A golden age for American road racing dawned in the second half of the 1950s. The V8 engined 'backyard specials' were quickly replaced by purpose built sports cars, which were predominantly sourced from Europe. The 1958 season was expected to be particularly competitive as revised regulations left all big-engined racing cars obsolete for major international races like the 24 Hours of Le Mans. Many of these cars were not ready for retirement and found their way into the hands of American racing drivers. Going against the grain, the young heir to the Woolworth fortune Lance Reventlow decided to build his own car instead. Together with his friend Bruce Kessler he had toured various European factories in 1957 and concluded that he had seen nothing that could not be done in the United States. He was just 21 years of age at the time.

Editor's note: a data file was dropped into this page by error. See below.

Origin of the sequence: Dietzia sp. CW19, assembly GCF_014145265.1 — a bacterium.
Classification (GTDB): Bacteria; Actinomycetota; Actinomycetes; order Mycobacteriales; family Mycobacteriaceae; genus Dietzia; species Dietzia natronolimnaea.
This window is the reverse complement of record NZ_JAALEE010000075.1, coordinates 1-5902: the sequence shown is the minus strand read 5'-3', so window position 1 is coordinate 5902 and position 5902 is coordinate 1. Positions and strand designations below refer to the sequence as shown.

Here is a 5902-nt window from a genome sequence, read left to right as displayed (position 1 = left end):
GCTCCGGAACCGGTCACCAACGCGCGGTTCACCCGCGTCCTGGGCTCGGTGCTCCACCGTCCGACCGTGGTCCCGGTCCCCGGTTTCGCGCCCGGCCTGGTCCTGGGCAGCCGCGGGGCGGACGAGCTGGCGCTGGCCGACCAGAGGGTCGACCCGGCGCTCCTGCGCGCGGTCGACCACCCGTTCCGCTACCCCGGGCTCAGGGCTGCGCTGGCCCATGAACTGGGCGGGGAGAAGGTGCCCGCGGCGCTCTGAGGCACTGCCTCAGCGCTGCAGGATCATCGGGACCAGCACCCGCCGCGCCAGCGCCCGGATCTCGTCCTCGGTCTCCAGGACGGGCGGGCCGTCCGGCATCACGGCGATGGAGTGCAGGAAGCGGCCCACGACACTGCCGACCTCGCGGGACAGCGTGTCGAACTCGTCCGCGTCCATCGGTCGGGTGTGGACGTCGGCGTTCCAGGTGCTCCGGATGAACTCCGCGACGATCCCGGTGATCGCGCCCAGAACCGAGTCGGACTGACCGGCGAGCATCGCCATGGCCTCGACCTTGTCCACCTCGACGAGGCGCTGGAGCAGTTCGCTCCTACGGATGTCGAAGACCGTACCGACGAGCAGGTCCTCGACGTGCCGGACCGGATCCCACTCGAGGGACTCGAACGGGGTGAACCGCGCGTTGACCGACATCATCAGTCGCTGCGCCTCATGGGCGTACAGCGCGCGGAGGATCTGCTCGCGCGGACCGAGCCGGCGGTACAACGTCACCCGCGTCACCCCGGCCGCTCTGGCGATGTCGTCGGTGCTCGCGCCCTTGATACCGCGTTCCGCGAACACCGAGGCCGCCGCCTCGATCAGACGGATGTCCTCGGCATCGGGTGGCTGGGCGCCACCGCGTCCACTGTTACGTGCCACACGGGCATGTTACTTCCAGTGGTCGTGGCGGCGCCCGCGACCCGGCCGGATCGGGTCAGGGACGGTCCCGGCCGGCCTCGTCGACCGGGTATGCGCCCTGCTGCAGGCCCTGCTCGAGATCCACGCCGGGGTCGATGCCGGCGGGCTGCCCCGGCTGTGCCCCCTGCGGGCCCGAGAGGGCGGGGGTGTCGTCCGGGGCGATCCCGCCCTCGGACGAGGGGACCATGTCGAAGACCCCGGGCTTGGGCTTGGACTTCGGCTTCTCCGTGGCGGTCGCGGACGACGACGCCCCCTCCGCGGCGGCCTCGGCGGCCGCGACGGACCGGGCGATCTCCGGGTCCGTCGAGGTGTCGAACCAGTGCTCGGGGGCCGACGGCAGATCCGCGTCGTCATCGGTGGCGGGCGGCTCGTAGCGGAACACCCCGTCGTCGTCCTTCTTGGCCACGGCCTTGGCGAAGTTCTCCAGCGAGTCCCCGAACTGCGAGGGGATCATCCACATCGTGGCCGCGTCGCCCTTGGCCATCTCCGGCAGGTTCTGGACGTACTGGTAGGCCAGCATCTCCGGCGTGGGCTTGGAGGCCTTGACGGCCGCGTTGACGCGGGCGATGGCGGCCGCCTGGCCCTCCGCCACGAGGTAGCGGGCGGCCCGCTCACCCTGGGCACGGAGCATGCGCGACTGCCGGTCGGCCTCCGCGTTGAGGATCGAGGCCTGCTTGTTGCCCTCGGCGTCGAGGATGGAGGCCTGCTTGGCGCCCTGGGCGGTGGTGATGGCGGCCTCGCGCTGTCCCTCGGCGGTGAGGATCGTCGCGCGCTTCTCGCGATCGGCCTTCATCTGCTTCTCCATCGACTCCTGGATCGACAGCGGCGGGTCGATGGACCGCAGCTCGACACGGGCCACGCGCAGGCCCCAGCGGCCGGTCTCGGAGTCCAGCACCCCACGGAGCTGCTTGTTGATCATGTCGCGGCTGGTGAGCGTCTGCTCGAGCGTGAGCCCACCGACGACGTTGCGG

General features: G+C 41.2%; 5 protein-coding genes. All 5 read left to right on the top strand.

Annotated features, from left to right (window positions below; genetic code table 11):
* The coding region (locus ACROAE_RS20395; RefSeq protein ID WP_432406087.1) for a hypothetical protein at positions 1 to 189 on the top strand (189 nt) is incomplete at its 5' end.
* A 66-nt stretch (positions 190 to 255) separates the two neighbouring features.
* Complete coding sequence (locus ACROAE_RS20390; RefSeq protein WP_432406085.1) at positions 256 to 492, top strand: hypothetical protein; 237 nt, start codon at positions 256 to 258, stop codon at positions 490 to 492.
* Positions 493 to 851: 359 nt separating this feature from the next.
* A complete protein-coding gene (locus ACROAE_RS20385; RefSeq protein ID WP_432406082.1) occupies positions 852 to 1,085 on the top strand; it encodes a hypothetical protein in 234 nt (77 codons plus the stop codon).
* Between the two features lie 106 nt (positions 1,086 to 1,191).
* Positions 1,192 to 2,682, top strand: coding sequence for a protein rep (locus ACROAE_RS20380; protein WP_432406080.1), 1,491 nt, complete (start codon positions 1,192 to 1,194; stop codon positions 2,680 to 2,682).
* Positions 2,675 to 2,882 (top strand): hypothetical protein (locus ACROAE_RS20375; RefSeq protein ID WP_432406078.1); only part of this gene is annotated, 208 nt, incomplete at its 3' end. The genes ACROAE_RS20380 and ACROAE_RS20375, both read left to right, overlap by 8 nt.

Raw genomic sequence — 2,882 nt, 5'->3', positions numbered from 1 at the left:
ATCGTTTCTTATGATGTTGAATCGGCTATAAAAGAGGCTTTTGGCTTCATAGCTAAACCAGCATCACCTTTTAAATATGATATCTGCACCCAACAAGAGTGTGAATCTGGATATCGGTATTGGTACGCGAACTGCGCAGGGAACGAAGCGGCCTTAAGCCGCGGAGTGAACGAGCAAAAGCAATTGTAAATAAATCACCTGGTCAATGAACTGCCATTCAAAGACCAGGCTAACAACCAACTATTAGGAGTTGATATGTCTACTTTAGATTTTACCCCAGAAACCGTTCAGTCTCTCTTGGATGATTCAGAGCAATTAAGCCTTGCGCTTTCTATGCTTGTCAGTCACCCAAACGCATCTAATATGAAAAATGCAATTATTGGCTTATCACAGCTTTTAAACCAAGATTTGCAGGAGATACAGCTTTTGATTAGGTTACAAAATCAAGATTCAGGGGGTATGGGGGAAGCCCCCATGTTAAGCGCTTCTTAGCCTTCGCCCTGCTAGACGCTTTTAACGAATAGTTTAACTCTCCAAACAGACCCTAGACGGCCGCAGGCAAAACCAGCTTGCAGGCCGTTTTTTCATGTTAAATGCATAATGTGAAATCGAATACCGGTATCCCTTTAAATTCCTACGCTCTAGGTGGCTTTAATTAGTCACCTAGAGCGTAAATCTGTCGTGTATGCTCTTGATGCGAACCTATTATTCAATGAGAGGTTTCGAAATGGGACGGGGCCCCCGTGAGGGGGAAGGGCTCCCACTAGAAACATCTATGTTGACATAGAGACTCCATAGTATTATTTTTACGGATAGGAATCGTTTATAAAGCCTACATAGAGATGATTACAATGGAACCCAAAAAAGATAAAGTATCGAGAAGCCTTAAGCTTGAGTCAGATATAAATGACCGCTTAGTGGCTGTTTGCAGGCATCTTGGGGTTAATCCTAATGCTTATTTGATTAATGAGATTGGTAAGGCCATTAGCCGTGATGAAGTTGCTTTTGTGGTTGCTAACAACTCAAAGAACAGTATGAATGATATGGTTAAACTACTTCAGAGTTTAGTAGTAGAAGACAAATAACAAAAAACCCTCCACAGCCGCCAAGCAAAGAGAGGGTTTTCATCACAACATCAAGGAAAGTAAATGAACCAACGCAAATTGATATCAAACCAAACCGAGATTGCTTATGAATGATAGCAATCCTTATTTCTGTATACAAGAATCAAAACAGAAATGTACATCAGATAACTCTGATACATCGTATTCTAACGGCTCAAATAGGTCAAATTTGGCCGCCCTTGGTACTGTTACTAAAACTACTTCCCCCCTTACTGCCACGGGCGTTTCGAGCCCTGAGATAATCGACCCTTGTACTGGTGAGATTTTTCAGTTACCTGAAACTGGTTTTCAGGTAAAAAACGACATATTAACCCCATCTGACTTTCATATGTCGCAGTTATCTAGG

To ensure his new machine would be up to the challenge, Reventlow had his chief mechanic Warren Olson hire the best designers and builders. Among them were former Kurtis fabricators Dick Troutman and Tom Barnes, and engine wizards Jim Travers and Frank Coon, who would later form Traco. Reventlow also called in the help of legendary racer and designer Ken Miles to draft up the chassis. The final piece of the puzzle was Chuck Daigh, who was hired as both as a driver and a drivetrain specialist. Reventlow Automobiles Incorporated was led by Olson and set up shop in North Hollywood, California. Within months after assembling the engineering 'dream team' the first sports racer rolled out of the shop. Reventlow dubbed it the 'Scarab' after a dung beetle that was considered sacred in Ancient Egypt.